Brazil has increased its agricultural exports by 400pc in the past 10 years.
It was just one of the stunning statistics outlined at the ASA conference by Dr Mauricio Lopes, executive director of the Brazilian Agricultural Research Corporation.
Delegates heard how, in the space of the less than four decades, Brazil has morphed from being a poorly developed agricultural producer of coffee and sugar to being the world's largest exporter of beef, soya beans, poultry and sugar and will shortly become the world's biggest exporter of ethanol and biodiesel.
Dr Lopes outlined how a strong focus on research and development had resulted in yield increases of 60pc to 200pc in recent decades. Brazilian agricultural output reached almost €400bn last year.
He said further increases of up to 30pc in beef, soya beans and poultry output were targeted by 2020.
This compares to relatively static output projections for both the EU and the US.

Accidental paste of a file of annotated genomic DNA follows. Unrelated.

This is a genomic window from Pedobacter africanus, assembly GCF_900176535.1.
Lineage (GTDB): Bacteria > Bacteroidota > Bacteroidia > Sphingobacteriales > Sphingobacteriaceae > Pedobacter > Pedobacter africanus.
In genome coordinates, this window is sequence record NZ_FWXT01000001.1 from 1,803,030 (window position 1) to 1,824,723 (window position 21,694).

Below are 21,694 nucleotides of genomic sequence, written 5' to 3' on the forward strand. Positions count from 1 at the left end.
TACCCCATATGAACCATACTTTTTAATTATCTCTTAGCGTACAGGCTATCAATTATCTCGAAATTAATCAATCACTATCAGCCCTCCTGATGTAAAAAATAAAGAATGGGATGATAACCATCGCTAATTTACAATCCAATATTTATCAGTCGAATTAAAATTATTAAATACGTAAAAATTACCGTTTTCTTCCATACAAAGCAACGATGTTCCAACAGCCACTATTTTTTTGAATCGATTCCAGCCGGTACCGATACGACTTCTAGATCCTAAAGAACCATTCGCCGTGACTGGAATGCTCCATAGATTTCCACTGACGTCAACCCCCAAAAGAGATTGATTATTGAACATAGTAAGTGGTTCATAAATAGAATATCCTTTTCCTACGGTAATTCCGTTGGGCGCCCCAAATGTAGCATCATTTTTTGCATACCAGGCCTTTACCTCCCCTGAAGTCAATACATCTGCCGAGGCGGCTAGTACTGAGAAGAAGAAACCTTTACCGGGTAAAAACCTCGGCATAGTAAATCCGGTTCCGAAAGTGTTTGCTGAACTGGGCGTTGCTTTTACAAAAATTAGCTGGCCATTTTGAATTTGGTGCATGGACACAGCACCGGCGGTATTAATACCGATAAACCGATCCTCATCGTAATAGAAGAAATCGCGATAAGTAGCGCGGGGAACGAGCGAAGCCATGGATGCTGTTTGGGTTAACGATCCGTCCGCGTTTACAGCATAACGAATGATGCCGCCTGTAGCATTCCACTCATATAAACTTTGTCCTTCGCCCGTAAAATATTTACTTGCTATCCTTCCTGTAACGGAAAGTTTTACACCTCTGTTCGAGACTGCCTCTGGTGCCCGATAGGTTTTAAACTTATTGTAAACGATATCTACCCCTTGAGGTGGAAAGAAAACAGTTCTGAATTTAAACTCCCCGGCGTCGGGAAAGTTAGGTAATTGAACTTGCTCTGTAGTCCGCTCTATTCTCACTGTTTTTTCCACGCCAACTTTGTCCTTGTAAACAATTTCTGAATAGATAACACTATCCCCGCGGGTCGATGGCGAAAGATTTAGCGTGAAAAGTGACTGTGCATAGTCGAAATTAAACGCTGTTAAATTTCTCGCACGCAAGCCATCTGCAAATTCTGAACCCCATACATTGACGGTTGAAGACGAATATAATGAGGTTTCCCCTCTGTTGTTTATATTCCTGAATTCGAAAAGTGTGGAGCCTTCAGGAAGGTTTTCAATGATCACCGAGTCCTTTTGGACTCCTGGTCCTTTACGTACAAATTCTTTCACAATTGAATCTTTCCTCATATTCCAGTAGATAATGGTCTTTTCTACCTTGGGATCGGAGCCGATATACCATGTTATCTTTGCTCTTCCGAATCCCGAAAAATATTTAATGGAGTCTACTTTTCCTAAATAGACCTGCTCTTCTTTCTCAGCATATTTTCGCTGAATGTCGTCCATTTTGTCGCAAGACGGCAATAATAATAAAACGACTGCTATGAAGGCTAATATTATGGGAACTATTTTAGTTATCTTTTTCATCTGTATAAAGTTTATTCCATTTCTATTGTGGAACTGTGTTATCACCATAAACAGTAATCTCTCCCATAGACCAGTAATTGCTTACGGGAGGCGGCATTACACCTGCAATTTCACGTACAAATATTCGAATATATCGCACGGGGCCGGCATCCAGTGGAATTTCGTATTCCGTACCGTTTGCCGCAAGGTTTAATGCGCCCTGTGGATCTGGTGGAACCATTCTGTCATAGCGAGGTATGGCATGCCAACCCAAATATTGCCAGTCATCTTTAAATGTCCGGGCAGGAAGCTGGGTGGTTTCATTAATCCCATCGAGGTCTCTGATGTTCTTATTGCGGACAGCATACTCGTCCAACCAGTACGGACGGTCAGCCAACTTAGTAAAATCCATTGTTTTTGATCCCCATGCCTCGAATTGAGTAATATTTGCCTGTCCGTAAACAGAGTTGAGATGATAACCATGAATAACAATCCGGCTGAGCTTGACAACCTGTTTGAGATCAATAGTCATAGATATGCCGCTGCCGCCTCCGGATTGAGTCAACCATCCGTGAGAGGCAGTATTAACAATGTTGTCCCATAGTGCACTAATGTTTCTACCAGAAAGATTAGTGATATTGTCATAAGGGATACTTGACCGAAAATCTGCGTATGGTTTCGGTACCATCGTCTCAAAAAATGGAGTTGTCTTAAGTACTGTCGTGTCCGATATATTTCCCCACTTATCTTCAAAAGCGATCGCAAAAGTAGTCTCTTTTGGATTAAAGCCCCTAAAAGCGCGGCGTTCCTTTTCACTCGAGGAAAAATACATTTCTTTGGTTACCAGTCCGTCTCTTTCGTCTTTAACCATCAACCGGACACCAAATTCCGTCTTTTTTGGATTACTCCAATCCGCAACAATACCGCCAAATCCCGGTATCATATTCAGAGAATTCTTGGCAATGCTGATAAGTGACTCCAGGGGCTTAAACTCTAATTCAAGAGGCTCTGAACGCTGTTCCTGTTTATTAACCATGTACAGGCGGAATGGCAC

Countering views that expansion in Brazil had been at the expense of virgin rainforest, Dr Lopez claimed that at least 80pc of the rainforest was now ring-fenced from any agricultural development. He added that over 30m hectares of crops were now grown on a no-till system to minimise soil compaction and erosion.
Dr Lopez also highlighted the scale of the agricultural sector in Brazil. The national farm research organisation employs more than 2,000 scientists in more than 40 research centres. In addition, the country has 70 agricultural universities and 100 agricultural technical high schools.
- Darragh McCullough
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